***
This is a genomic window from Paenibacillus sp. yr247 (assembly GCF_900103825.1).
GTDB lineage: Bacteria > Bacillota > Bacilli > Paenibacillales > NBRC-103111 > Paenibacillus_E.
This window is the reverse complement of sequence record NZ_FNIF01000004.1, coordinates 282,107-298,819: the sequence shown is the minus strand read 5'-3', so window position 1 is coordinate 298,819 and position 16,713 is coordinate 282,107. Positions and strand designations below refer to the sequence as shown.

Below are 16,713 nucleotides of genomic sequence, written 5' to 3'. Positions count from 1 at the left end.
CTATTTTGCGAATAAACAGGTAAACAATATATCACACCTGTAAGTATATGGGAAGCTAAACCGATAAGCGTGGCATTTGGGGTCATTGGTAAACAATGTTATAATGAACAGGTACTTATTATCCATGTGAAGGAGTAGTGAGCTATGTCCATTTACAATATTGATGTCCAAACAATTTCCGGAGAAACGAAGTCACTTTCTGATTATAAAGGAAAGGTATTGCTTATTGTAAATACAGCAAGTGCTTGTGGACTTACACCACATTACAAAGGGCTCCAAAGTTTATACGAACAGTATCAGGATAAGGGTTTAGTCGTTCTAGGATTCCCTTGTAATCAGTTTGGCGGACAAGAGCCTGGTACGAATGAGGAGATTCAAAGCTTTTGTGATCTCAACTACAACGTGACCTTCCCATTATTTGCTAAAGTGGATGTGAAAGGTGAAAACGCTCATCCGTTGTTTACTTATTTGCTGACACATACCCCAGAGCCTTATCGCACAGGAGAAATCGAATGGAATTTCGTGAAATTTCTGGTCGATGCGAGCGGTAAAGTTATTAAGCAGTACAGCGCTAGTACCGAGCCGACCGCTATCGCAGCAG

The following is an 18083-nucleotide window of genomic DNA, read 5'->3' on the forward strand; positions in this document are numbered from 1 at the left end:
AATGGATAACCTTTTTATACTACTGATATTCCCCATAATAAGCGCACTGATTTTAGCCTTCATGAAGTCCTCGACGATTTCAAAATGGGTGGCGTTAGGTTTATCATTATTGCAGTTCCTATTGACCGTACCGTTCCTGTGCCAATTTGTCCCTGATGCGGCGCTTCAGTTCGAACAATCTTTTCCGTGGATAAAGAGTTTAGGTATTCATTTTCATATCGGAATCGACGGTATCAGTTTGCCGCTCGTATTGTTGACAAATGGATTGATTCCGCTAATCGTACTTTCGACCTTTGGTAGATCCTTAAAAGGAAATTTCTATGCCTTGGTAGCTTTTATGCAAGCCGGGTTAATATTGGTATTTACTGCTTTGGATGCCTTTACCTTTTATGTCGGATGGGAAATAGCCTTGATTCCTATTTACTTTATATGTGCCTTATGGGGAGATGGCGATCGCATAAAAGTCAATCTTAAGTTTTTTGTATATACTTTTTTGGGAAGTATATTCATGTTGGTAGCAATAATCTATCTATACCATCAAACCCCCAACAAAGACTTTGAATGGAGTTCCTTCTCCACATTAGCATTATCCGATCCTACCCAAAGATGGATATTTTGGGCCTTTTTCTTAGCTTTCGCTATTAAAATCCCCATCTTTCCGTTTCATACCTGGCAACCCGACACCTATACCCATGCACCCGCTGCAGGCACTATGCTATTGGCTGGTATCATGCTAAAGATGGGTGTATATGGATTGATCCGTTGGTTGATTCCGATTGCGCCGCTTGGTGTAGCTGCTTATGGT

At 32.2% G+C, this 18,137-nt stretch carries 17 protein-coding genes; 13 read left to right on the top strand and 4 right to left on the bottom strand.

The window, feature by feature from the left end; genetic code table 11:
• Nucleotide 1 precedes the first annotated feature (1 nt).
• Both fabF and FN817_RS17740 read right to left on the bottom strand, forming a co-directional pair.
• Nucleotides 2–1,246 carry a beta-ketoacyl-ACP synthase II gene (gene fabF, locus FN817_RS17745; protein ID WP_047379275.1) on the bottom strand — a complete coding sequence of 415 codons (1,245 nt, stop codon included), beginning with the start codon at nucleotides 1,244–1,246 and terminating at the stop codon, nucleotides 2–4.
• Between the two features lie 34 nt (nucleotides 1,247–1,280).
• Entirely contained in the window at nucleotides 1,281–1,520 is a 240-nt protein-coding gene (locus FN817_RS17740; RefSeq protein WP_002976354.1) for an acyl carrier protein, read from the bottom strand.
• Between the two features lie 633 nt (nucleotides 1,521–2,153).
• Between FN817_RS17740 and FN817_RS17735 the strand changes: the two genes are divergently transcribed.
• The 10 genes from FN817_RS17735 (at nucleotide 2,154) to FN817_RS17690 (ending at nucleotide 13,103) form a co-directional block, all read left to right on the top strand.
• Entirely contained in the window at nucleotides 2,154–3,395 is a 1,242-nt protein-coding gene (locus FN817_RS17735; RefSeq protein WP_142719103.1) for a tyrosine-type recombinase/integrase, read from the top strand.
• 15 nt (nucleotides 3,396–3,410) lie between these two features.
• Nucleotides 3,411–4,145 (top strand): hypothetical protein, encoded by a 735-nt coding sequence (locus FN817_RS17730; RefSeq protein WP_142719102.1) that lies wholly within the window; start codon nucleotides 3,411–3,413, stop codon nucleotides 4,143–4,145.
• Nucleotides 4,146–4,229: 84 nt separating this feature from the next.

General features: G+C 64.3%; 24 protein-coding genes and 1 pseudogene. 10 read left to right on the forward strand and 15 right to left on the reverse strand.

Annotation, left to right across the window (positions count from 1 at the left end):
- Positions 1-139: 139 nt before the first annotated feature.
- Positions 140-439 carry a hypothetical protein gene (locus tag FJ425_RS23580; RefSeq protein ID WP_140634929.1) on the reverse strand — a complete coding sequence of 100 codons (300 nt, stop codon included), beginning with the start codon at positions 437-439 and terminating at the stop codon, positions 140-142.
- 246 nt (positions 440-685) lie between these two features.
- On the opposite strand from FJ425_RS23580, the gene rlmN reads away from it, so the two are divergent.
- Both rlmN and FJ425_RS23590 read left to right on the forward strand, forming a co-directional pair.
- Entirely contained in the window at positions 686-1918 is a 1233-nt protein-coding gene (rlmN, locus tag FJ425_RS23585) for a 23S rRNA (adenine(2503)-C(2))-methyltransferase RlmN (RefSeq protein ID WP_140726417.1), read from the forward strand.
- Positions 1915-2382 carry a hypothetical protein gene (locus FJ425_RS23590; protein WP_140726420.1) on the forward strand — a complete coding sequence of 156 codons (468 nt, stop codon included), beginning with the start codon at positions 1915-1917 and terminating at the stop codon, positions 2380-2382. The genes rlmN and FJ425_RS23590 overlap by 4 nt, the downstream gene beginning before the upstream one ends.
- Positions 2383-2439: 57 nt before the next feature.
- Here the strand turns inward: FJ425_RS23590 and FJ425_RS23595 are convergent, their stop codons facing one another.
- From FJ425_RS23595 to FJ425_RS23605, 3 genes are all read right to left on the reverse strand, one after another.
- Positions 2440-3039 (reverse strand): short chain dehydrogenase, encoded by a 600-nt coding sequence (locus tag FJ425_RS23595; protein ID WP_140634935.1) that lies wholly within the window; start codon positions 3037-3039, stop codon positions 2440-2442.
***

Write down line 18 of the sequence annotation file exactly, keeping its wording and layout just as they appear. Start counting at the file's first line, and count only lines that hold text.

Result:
• Entirely contained in the window at nucleotides 2,154–3,395 is a 1,242-nt protein-coding gene (locus FN817_RS17735; RefSeq protein WP_142719103.1) for a tyrosine-type recombinase/integrase, read from the top strand.